The winner of the Competition to Design a House Under the Hollywood Sign: Ambivalent House, experimental residential design. Image: Hirsuta (Jason Payne, Michael Zimmerman, Joseph Giampietro, Ryosuke Imaeda); Los Angeles, California, USA
Hollywood: The Last House on Mulholland Winners Announced: “Arch Out Loud has partnered with Last House on Mulholland (LHOM) to host the HOLLYWOOD design competition. The competition asks participants to design a house of the future which demonstrates the use of innovative technology, integrative environmental strategies, and capitalizes on the iconic prominence of its site beneath the famed Hollywood sign. The competition serves as a design charette generating ideas about the potential for what the site could become and how it can inspire the future of residential design.” And the winners are…
LADWP to Begin Refilling Silver Lake Reservoir: “Los Angeles Department of Water and Power (LADWP) officials confirmed today that surplus water from the above average snowpack runoff water from the Eastern Sierra region will be made available to refill Silver Lake Reservoir ahead of schedule. Utilizing this water source, the refill of Silver Lake Reservoir will begin in mid-April and take approximately two months. This option replaces the originally planned -May refill of the reservoir using local water resources that would have taken approximately 12 months.”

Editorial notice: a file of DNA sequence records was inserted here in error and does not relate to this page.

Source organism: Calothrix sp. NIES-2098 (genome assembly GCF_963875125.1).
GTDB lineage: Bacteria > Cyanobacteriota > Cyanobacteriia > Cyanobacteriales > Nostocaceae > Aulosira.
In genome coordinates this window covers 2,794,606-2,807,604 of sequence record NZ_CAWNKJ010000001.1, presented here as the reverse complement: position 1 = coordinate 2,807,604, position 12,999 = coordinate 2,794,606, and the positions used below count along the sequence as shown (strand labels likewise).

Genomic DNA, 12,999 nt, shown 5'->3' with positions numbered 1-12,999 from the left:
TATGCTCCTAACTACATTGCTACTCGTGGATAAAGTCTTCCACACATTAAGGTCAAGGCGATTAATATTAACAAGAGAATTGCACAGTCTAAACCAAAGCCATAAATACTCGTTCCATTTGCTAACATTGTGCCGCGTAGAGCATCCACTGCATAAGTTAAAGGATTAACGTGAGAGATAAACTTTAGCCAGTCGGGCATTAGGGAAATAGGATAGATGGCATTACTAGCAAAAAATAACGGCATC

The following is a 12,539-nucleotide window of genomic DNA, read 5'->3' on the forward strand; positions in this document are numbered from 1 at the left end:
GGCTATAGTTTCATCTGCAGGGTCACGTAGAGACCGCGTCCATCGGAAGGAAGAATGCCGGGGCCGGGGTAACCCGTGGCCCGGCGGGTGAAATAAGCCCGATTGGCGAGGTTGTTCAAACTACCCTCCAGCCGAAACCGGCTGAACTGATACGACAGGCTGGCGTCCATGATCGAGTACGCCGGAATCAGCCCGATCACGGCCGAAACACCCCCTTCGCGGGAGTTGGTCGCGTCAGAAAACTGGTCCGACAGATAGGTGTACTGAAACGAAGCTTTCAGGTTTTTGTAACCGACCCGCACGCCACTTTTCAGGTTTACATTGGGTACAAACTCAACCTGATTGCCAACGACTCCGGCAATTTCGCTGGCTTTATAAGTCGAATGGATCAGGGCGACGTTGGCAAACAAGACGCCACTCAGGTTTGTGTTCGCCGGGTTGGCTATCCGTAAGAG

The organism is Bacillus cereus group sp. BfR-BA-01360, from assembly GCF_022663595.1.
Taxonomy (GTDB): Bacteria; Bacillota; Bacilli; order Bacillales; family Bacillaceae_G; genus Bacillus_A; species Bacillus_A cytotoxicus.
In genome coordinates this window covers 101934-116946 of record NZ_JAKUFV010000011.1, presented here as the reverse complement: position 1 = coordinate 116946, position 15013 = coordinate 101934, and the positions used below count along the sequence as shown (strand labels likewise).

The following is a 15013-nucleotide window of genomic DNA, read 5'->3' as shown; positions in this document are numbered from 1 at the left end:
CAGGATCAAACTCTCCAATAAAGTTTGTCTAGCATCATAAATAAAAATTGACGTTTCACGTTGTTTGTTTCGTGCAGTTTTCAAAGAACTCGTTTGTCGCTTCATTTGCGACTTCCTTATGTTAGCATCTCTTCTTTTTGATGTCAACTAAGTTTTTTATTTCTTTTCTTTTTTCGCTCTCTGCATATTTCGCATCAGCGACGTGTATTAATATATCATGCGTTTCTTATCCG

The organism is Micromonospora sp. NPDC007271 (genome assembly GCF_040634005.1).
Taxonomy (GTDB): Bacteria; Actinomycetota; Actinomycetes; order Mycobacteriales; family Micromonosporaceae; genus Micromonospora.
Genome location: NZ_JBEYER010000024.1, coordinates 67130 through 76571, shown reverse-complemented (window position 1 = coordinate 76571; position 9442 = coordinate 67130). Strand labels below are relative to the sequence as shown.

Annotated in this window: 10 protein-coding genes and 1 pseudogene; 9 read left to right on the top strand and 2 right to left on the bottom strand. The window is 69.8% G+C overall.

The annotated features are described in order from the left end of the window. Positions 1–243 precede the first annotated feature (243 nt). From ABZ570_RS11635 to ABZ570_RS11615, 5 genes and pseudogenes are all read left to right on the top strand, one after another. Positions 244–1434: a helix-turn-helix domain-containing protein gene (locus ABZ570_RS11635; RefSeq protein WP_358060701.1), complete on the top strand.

Another reservoir overflows as Northern California receives more rain: The milestones marking California’s wettest year in decades continued to pile up Thursday, as state water officials said a reservoir high up in the Sierra Nevada has exceeded capacity for the first time in 21 years.
Cornfield Park in Chinatown reopening in April after $20M renovation: “It’s finally happening: An official date for the reopening of Los Angeles State Historic Park has been set. The park, nicknamed Cornfield Park, has been closed for about three years for a transformative, $20-million renovation project to expand the grounds and add a host of new amenities.”
Architecture Enters the Age of Post-Digital Drawing: “The return of the architectural drawing in the digital age is a reinvigoration of the tradition of drawing, but its techniques, tools, and media make it fundamentally new, too. A screen is not only technically different from a page but conceptually different as well.”